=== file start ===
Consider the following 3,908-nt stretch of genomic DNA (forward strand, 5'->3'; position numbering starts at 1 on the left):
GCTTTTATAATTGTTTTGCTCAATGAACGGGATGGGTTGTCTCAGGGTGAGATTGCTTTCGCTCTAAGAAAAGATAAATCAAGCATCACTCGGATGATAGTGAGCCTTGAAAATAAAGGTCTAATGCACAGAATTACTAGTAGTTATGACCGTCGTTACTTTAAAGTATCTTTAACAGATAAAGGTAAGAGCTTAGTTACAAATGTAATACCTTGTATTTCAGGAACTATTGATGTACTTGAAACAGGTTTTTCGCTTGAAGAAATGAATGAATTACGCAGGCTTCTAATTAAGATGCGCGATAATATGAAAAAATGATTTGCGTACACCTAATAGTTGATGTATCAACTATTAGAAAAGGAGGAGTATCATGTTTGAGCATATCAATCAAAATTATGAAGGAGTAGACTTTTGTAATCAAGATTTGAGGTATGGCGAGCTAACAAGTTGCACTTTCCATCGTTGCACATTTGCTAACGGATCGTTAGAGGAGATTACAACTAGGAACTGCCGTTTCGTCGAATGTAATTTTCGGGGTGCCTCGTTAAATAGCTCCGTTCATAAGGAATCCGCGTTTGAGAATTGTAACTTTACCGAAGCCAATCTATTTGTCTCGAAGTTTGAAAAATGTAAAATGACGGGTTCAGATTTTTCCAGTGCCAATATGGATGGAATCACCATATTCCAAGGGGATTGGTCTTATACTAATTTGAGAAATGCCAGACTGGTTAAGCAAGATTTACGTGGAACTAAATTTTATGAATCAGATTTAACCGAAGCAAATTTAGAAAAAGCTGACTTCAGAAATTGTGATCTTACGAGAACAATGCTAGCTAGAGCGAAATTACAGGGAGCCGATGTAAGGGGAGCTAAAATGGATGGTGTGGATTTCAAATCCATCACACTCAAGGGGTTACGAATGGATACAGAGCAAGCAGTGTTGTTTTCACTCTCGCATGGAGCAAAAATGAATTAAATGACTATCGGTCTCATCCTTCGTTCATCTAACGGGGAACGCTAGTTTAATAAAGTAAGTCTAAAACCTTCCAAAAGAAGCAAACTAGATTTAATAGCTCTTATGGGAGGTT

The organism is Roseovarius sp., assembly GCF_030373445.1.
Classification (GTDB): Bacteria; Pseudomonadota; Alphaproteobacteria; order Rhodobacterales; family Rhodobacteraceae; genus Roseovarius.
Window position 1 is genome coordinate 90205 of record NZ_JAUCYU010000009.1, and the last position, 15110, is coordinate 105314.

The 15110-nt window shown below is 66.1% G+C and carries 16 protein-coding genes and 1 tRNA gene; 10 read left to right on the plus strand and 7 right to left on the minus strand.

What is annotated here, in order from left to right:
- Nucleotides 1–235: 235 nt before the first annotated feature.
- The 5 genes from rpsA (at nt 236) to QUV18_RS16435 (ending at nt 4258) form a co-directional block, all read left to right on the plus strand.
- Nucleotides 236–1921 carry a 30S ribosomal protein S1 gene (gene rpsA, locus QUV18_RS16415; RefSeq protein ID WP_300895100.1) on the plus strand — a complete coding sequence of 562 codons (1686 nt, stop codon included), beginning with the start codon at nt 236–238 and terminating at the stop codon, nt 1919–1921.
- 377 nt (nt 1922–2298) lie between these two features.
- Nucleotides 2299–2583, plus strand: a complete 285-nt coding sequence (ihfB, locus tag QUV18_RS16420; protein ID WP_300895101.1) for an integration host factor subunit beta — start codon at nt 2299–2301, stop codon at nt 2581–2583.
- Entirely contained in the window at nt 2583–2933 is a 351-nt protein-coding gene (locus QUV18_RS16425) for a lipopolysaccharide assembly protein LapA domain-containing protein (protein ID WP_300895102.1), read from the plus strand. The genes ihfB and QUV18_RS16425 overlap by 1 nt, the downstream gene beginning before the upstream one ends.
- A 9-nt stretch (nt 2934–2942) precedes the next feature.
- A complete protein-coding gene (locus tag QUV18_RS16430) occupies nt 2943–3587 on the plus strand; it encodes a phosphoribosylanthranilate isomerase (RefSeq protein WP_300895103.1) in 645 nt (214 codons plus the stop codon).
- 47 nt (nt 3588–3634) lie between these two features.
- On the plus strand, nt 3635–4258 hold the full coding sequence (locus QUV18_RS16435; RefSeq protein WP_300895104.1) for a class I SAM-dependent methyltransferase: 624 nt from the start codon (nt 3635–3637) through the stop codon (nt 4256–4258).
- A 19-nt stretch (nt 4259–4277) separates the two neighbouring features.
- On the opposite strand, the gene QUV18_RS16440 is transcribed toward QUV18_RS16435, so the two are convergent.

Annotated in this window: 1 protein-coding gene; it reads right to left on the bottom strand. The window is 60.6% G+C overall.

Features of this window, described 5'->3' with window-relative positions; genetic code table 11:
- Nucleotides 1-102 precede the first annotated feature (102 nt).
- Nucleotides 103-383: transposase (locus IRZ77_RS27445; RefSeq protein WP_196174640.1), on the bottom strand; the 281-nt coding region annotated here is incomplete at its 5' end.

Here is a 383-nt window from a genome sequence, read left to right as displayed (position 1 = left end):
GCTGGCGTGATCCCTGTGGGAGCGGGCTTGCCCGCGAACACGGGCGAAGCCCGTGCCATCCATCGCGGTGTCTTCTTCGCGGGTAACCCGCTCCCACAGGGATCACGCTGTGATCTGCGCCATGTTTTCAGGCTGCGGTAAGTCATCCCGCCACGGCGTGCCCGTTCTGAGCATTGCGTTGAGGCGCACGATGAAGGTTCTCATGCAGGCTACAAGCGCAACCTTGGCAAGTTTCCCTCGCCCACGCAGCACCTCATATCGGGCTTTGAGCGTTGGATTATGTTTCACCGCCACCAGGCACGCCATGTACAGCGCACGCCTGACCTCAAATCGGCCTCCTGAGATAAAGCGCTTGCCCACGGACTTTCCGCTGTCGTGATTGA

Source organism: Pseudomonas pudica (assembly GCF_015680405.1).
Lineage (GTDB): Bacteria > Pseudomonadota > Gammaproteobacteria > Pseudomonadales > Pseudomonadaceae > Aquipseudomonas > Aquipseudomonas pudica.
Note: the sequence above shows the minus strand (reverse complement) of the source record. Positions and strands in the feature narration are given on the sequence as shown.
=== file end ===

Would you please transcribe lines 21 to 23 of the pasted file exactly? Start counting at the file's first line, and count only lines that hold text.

Features of this window, described 5'->3' with window-relative positions; genetic code table 11:
- Nucleotides 1-102 precede the first annotated feature (102 nt).
- Nucleotides 103-383: transposase (locus IRZ77_RS27445; RefSeq protein WP_196174640.1), on the bottom strand; the 281-nt coding region annotated here is incomplete at its 5' end.